The Bank of England has called on ministers to decide whether a central bank digital currency should be “programmable”, ultimately giving the issuer control over how it is spent by the recipient.
Tom Mutton, a director at the Bank of England, said during a conference on Monday that programming could become a key feature of any future central bank digital currency, in which the money would be programmed to be released only when something happened.
He said: “You could introduce programmability – what happens if one of the participants in a transaction puts a restriction on [future use of the money]?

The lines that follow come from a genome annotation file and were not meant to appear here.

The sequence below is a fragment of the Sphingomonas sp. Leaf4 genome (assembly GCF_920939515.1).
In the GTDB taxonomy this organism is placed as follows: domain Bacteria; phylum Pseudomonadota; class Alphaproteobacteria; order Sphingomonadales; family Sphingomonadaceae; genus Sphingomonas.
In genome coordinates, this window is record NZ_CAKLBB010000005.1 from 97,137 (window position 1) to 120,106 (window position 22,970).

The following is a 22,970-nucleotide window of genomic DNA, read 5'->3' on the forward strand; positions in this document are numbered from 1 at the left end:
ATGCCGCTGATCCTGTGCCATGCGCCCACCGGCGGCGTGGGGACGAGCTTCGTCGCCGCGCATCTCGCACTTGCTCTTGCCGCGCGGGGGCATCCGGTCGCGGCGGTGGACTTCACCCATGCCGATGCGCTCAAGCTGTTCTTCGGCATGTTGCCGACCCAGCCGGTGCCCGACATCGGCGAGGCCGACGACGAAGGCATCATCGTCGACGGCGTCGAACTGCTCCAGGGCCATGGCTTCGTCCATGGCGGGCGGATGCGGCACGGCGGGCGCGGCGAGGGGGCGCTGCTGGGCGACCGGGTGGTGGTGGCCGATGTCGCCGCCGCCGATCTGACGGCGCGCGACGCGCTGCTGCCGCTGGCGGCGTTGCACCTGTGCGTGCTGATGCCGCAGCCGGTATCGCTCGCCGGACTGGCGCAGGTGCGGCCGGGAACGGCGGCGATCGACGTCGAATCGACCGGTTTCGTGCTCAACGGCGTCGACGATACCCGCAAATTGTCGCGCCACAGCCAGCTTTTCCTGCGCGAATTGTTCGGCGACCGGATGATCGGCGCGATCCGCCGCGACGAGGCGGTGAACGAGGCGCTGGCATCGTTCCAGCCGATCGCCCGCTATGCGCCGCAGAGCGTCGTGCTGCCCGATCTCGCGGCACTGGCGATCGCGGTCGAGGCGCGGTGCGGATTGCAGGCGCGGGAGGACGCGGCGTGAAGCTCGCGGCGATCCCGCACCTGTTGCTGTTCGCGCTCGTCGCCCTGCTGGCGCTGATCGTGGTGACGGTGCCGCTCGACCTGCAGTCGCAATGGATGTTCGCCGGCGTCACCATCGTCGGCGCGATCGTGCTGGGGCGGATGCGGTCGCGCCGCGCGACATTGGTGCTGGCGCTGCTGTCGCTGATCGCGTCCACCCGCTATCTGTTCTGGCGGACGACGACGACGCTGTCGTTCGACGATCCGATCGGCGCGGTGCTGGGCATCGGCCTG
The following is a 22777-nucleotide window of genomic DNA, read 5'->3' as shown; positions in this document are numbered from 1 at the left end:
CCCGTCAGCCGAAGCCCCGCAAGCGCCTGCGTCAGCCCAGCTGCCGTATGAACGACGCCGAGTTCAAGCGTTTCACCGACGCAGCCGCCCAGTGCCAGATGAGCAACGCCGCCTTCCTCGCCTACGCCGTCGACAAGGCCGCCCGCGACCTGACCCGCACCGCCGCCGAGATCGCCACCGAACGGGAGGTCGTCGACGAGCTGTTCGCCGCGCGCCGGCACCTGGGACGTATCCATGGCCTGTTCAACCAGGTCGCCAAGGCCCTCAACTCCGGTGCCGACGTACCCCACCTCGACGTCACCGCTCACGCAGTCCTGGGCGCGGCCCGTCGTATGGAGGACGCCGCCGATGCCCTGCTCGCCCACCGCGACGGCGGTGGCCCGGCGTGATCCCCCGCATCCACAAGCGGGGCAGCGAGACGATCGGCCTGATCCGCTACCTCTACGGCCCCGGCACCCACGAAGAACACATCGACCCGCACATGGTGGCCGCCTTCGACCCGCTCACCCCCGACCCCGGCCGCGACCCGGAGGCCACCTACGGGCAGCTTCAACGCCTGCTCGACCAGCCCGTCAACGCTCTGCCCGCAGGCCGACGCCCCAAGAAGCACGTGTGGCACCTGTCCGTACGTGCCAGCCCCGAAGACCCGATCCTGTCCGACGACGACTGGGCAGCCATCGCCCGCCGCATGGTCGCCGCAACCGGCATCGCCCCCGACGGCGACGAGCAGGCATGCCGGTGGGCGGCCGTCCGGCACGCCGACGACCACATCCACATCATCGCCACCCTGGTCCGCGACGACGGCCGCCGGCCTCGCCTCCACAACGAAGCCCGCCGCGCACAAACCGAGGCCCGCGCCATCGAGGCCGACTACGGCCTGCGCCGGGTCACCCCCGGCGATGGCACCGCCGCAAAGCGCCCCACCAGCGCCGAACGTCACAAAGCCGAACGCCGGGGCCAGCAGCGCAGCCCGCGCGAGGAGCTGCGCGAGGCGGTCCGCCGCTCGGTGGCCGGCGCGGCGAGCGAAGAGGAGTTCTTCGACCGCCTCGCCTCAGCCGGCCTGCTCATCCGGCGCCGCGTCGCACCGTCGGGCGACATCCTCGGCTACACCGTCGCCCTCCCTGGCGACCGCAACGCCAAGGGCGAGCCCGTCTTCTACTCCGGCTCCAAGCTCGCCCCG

“There could be some socially beneficial outcomes from that, preventing activity which is seen to be socially harmful in some way. But at the same time it could be a restriction on people’s freedoms.”
He warned that the Government would be required to intervene and make the final decision.
Mr Mutton said: “That is a really delicate debate that needs to be had. It is not something we can settle ourselves, that is for the Government to lead on.”
A digital currency could make payments faster, cheaper and safer, but also opens up new technological possibilities, including programming: effectively allowing a party in a transaction, such as the state or an employer, to control how the money is spent by the recipient.